My 2-cents-worth

November 25, 2006

In ancient times when I was a senior at the University of South Florida, one of the required texts for an elective course in environmental policy was titled Man in the Web of Life, by John Storer (New American Library, 1968). My original copy’s gone astray, so sooner or later I’ll order a copy and re-read it. Meantime, my recollection is that it discussed the relationship between humans and all the rest of life, with the implication we aren’t on this planet for purposes of domination but for purposes of fulfilling our capabilities — interdependent with all other life forms. The idea that’s stayed with me is the basic systems concept as applied to ecology, in essence, the butterfly effect.

Last year I ran across another title that’s also a keeper: The Animals’ Lawsuit Against Humanity: An Illustrated 10th Century Iraqi Ecological Fable, translated by Rabbi Anson Laytner. With creative content and production intertwining Muslim, Jewish and Christian traditions, this parable makes you stop and think about how humans treat animals — and how we should treat them.

Right now I’m reading a history of the animal advocacy movement in the U.S., For the Prevention of Cruelty, by Diane Beers. Another eye-opener. Post-Katrina, as I’ve become increasingly motivated to translate good intentions into action where humane activism is concerned, this book is giving me lots of insight into how we got to where we are today in the world of non-profit organizations. In terms of formal knowledge of this topic, I’m a relative newcomer. But I’ve been an avid reader of several humane society and SPCA websites and email newsletters, and a subscriber to the hard copy of several vet school health newsletters for dog owners as well as popular dog culture magazines for many years. While I don’t profess to be an expert, I do have a good sense of, well, what makes good sense. And that’s a big part of what I anticipate writing about as this blog evolves — what makes sense in a 21st-century urban/suburban dog mom’s life, someone who cares deeply about preserving and protecting the environment and making the best choices for the animals in her care.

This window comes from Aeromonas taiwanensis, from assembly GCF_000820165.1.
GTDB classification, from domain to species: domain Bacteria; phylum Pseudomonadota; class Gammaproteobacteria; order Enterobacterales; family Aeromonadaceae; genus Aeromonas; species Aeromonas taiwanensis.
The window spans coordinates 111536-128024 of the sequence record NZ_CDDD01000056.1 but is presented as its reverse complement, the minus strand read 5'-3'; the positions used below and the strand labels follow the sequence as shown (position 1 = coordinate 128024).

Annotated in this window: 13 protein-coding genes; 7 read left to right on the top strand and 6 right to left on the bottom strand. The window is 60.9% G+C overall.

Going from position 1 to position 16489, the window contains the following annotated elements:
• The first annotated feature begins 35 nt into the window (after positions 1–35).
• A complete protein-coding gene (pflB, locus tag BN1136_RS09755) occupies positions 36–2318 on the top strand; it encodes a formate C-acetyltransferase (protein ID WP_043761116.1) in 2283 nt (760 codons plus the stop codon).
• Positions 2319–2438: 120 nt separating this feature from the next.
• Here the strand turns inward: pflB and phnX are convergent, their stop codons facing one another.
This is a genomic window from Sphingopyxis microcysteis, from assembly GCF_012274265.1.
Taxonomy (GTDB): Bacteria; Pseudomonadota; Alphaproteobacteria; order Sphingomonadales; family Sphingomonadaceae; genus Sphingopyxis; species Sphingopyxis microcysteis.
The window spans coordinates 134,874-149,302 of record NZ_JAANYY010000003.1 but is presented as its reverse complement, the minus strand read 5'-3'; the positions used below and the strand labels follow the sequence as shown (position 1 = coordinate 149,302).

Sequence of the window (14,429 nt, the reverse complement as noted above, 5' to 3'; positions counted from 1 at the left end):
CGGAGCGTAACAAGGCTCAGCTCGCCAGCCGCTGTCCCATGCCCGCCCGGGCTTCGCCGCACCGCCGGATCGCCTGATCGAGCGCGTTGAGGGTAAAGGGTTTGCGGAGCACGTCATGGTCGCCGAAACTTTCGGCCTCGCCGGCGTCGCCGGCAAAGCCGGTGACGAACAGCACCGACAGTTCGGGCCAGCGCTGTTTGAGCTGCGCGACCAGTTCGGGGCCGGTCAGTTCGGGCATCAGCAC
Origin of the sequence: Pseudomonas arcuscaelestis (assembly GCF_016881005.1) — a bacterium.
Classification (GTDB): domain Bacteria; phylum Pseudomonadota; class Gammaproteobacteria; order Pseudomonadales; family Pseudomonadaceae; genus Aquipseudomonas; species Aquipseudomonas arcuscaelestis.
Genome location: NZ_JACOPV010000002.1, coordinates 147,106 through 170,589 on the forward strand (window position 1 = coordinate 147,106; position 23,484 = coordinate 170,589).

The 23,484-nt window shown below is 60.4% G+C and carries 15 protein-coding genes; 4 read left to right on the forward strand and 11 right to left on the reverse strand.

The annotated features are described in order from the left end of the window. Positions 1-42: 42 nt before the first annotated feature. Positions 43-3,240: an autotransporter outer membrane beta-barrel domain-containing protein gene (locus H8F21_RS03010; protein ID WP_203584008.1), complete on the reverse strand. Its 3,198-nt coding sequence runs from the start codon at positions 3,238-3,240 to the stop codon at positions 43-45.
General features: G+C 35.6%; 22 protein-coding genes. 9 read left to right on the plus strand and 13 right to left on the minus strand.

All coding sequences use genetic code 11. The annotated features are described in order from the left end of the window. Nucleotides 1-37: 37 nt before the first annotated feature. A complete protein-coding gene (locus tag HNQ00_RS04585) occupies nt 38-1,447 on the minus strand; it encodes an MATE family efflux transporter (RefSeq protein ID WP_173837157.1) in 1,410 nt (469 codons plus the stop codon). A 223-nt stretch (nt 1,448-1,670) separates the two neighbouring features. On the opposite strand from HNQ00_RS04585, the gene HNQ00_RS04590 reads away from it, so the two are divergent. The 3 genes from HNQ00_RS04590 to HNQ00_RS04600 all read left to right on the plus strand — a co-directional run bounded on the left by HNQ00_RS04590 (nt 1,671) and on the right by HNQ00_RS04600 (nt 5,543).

Welcome to my web of life.


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